Ordinarily, in the production of a finger wave, which is the most difiicult coifiure to dry, the hair is washed, and then, without drying, a viscous material known in the trade as a Wave set or wave lotion is applied and worked into the hair thoroughly. Then, with fingers and comb, the hair is pressed tightly against the head while formed in sinuous or serpentine waves, the hair with its set material thus forming in effect a sheet in which the hairs are all laid substantially parallel in the same directions and held together by the set liquid. The head is completely enclosed by this mass of adhering hairs from the forehead to the nape of the neck. Both with our invention and under prior practice, operators find that to obtain the best results a very wet condition of the hair mass is requisite. While it is possible to use less liquid in certain cases, as a general rule, greater effectiveness in the coiiiure dress is obtained when the hair is quite wet.
After the formation of the waves as above described, a fine net (not shown) is fitted closely over the head as is customary under prior methods to hold the waved hair in place while drying.
The subject being seated in a suitable chair, the stand carrying our air blower and drier unit is now brought to a position immediately behind the subject with the axis of the nozzle approximately coincident with the center of the subjects head, as may be understood. If the device is inclined as shown in Figure 9, the nozzle 25 is located slightly to the rear of the subject, and may be at a level only slightly above the head of the subject. But if the device is mounted on a Vertical axis, it is desirable to have it at a greater elevation so that it will not interfere with the placement of the pins 29, as will be described.
Starting with the longer tubes 28, the pins at their ends are inserted under the hair and close to the scalp of the subject, the two tines 38 being laid almost flat against the head of the person. Actually the pins do not lie against the scalp directly, as the rounded points of the pins cause them to pass over a number of hairs, which support the pins away from contact with the scalp. The pins may be inserted without changing the set of the hair, as desired, and owing to the thinness of the pins the hair is not materially displaced from the lay imparted thereto by the beautician in the formation of the waves initially. By pressing the points of the pins laterally against the hair, the subjacent portion is depressed in- Wardly of the adjacent portion in advance there of, and the latter springs outward, affording a path through which the pin may be moved longitudinally under the waved hair without disturbance thereof, so that the waved portion lies entirely without the tines 30. After the pins of the longest and forwardmost tubes 28 are placed, the pins of the next tubes are similarly placed, the pins being adjusted at properly spaced intervals to cause a good distribution of the air ejected through-the pins, until all the pins have been placed, substantially as shown in Figure 1, although various arrangements of the pins may be practiced as individual discretion indicates. The order in which the pins are put in place may also be varied as the discretion of the operator indicates to be desirable.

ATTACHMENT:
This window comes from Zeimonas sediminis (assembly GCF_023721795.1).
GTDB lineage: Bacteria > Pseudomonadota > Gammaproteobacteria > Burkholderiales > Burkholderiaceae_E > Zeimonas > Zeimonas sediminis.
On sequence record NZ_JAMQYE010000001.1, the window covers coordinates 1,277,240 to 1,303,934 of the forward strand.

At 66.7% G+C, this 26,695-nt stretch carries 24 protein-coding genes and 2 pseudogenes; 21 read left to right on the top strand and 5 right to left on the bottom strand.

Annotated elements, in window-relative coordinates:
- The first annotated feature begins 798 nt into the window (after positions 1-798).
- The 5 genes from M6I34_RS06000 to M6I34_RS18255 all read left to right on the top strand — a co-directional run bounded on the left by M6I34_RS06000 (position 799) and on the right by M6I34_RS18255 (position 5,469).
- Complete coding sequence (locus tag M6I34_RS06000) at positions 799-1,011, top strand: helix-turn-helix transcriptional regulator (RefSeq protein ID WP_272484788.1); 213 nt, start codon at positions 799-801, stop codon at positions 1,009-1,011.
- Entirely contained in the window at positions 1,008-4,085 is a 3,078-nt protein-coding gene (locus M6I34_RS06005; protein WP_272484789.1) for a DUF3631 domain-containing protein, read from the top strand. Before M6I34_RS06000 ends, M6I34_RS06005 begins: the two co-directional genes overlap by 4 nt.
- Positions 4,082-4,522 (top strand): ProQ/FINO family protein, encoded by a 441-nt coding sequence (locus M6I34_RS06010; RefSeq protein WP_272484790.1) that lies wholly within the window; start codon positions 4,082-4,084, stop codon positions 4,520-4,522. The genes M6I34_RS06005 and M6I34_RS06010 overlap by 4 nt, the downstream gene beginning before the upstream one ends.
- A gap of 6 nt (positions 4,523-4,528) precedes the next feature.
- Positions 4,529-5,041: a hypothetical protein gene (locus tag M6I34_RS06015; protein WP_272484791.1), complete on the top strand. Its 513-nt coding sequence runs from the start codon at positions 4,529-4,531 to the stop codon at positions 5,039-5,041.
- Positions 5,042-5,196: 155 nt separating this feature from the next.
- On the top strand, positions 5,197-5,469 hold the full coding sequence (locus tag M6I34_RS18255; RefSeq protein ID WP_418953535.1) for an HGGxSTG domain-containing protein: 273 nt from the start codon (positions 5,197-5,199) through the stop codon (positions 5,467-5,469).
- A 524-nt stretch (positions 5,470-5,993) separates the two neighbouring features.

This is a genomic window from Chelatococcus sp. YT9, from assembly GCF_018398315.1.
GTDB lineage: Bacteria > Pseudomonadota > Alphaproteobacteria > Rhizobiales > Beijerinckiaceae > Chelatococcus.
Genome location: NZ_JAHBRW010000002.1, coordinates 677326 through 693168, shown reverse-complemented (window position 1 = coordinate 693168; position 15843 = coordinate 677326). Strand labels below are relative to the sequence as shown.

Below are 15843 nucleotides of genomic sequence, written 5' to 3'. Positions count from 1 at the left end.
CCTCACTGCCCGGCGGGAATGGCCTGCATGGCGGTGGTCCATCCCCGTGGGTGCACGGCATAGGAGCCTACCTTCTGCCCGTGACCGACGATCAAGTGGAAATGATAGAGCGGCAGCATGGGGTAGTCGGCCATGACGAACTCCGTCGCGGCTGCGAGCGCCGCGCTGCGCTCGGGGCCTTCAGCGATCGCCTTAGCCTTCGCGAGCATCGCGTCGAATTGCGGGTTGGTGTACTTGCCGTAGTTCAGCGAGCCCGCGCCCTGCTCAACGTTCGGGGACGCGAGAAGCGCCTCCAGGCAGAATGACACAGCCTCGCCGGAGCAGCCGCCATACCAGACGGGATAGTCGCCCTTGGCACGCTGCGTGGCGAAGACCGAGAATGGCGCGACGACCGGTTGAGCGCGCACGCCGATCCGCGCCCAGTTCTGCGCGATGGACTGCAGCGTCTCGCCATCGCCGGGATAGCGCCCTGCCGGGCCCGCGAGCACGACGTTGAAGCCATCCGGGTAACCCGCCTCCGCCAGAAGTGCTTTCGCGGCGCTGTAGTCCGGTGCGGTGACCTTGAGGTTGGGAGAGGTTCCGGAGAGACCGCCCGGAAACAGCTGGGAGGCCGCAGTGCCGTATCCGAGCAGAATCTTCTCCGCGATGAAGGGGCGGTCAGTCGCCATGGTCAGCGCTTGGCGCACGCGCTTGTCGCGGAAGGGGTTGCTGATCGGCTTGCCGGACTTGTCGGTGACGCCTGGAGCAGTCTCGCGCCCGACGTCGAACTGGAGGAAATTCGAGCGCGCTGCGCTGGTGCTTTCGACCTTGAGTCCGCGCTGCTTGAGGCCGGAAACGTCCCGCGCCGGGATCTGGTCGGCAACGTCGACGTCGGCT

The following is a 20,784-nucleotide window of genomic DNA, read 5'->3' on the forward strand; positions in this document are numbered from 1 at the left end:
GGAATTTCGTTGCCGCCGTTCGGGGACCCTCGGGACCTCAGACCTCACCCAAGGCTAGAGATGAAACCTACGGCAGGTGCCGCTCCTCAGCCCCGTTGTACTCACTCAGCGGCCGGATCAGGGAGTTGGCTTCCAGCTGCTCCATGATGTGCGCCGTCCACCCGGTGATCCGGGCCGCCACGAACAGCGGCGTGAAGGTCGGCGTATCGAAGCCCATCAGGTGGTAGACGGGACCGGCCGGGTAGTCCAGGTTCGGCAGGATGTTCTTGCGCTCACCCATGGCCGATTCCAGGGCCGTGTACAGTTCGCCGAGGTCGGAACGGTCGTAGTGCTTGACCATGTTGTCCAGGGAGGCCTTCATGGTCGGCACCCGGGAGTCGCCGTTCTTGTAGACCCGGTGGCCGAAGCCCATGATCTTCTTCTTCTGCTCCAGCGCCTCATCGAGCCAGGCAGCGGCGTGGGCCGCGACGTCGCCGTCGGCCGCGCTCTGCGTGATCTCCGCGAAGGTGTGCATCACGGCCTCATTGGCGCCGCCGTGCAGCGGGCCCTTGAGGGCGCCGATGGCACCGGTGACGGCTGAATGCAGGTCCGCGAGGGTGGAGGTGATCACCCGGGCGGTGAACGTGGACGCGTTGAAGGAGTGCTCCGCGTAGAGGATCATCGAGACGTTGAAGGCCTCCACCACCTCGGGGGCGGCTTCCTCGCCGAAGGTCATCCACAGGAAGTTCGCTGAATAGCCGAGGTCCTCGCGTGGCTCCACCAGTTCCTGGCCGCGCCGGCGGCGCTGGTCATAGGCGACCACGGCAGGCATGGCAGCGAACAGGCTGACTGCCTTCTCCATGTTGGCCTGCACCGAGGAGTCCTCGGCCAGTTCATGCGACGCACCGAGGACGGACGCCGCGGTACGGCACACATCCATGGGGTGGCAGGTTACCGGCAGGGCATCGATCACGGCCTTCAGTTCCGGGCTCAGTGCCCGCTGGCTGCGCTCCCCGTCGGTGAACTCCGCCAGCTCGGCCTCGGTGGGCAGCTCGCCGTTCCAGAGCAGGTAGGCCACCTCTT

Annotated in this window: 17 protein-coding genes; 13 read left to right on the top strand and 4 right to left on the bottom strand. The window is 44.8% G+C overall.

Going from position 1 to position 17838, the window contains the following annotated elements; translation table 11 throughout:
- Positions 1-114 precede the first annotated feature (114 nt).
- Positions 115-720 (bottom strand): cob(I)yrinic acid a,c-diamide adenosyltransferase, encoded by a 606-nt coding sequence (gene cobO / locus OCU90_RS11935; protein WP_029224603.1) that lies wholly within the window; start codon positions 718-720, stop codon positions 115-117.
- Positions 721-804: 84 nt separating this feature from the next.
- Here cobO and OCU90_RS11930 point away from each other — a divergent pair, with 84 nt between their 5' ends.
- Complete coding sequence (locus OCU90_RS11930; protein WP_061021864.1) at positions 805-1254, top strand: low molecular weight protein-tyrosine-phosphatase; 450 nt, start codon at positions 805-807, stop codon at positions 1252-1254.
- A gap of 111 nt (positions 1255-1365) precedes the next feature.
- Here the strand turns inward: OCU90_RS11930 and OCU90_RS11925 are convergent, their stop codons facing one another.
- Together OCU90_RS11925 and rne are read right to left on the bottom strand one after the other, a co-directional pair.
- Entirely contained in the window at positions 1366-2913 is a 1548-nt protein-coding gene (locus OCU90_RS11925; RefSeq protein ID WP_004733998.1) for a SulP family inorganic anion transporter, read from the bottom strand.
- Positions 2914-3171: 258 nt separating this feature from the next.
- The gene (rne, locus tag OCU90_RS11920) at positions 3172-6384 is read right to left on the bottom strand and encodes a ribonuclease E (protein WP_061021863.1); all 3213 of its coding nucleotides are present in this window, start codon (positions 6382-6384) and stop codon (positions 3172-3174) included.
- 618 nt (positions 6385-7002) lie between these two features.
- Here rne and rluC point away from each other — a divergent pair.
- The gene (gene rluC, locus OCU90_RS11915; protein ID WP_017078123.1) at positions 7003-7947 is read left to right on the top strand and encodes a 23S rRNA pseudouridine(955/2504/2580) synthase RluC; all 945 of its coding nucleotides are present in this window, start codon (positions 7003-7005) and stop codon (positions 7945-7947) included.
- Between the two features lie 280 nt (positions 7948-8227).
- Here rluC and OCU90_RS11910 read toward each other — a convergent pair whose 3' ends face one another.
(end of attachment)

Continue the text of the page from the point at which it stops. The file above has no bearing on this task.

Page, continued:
-It is important to understand that there is a substantial circulation of the ejected air from the pins close to or near the scalp under the hair,
so that it doesnot pass directly from under'the hair to the exterior of the coiffure close to the points of the discharge from the apertures of the pins, but its passage outward perpendicularly to the head is retarded so that it moves laterally from the pins over a substantial area of the head and gradually percolates or transpires to the exterior. The air in this respect is able to effectv penetration into masses of hair more efiectively under the operation of our invention than where: air currents are simply directed against the head from without, since in the latter case the air may be easily deflected, but in the application of our invention, it is under confinement and pressurebetween the scalp and the overlying hair and will force its way gently and efiectively through the hair masses.